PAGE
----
1

I have an Ubuntu 16.04 server with SSH, I have configured a keypair so I can SSH on to a remote system with no password, this works fine.

I am trying to SCP from Local (system1) to ther remote (system2), the SCP works fine but asks for a password. I want to use the keypair for non-autheticated copying.

I have followed numerous guides from the web on how to do this, but it basically seems to boils down to the following:

scp -i <path the PRIVATE key file>  filetocopy  user@remote.co.uk:~

Everything I can find on the internet says this should work - but it keeps asking for the password for the remote (2nd) system, even though I know the keypair works OK because I can use it for SSH.

Annoyingly - the same command as above will work perfectly with no password request if run as root - either by way of 'sudo' or from an elevated terminal...

so:

sudo scp -i <path the PRIVATE key file>  filetocopy  user@remote.co.uk:~

Works fine, but:

scp -i <path the PRIVATE key file>  filetocopy  user@remote.co.uk:~

does not.

There are no files in the roots' .ssh folder except for the known_hosts files (i.e. no key files)

What should I do?

2

It seems like you have copied the root key to the remote server, while the regular user key wasn't copied correctly.

ssh and scp should provide the same feedback (with the difference of login-into-remote-server vs. copy-file-into-remote-server)

When the key-pair will be copied as required to the remote server, the scp command will be:

scp local-file-name user@remote-host:/full/path/remote-file-name

In order to copy the user key to the remote server, you can use ssh-copy-id

Note: You should replace the mykey in the below command, with the filename of your key-file

Copy the key to a server

Once an SSH key has been created, the ssh-copy-id command can be used to install it as an authorized key on the server. Once the key has been authorized for SSH, it grants access to the server without a password.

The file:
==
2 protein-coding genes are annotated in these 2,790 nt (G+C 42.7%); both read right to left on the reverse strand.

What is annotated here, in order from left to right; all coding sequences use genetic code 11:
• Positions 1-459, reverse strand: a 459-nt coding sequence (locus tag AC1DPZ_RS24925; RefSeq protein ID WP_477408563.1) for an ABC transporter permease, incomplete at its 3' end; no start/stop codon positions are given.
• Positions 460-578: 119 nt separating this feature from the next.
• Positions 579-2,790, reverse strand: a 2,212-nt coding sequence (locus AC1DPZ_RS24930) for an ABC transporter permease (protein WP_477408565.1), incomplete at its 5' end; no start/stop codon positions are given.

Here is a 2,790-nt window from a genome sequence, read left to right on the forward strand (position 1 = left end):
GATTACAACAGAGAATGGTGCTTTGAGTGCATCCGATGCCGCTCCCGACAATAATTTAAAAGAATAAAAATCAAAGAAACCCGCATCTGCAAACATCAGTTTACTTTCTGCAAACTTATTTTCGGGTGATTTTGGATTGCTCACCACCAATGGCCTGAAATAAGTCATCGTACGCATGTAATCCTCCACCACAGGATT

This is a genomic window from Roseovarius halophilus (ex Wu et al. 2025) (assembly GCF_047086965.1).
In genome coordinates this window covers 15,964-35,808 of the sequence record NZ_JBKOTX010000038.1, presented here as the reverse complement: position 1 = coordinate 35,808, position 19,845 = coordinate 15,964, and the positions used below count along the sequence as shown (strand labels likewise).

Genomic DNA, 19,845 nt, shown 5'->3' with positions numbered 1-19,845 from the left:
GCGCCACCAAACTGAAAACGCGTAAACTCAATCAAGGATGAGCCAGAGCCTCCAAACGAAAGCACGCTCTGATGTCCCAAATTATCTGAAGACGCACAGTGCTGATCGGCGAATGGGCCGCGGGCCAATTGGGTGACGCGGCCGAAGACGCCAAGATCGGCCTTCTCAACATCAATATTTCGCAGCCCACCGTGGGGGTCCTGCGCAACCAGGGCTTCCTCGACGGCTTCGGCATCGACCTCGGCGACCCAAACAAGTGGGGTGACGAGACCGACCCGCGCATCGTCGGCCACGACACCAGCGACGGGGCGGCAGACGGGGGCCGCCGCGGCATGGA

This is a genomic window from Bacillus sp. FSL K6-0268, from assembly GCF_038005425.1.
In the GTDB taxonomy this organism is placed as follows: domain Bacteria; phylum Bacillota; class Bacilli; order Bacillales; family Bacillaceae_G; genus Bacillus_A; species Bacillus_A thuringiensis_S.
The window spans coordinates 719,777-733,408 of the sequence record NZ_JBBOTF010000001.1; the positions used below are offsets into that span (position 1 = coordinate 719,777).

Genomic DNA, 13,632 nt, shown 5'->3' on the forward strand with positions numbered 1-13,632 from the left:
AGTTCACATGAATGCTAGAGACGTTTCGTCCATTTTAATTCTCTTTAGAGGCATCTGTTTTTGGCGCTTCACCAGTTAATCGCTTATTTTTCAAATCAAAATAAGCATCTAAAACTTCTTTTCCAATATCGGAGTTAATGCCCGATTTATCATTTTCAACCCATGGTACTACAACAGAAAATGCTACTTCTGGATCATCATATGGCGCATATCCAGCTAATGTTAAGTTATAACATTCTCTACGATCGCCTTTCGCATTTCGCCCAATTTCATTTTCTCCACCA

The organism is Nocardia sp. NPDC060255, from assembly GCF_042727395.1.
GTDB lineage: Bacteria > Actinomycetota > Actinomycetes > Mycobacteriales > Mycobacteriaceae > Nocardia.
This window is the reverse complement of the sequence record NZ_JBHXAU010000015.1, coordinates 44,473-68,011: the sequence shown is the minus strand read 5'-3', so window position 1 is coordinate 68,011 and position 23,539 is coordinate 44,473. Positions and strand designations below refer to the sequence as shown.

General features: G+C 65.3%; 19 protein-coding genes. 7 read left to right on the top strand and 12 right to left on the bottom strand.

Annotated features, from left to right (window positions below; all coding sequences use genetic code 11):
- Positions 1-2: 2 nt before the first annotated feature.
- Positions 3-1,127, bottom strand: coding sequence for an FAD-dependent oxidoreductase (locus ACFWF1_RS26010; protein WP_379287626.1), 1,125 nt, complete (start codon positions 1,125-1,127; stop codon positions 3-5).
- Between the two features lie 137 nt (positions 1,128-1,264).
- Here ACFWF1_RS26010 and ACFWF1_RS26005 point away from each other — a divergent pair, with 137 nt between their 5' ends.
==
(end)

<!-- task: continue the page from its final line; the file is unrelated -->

Use a command like the following to copy SSH key:

ssh-copy-id -i ~/.ssh/mykey user@host

This logs into the server host, and copies keys to the server, and configures them to grant access by adding them to the authorized_keys file. The copying may ask for a password or other authentication for the server.

Only the public key is copied to the server. The private key should never be copied to another machine.

Test the new key

Once the key has been copied, it is best to test it:

ssh -i ~/.ssh/mykey user@host

The login should now complete without asking for a password. Note, however, that the command might ask for the passphrase you specified for the key. Troubleshooting

1

You have to do these following things to do scp over ssh without password:

ssh-keygen
[Enter]
[Enter]
[Enter]
cd ~/.ssh
ssh-copy-id -i id_rsa.pub username@serverip/hostname
scp username@serverip:/file/to/copy /directory/to/save

This will work, if you got any error please update.

0

I got this sorted - I removed all my keys and keyfiles from both systems and worked through the process of setting up new keyfiles and using ssh-copy-id to copy the files over. It now works great.

There must have been some obscure corruption in the authorizes_keys file maybe messing it up. Thanks again.

  • Thanks for sharing your solution :-) You can also 'accept' one answer and 'upvote' the helpful answers. – sudodus Oct 19 '17 at 12:33

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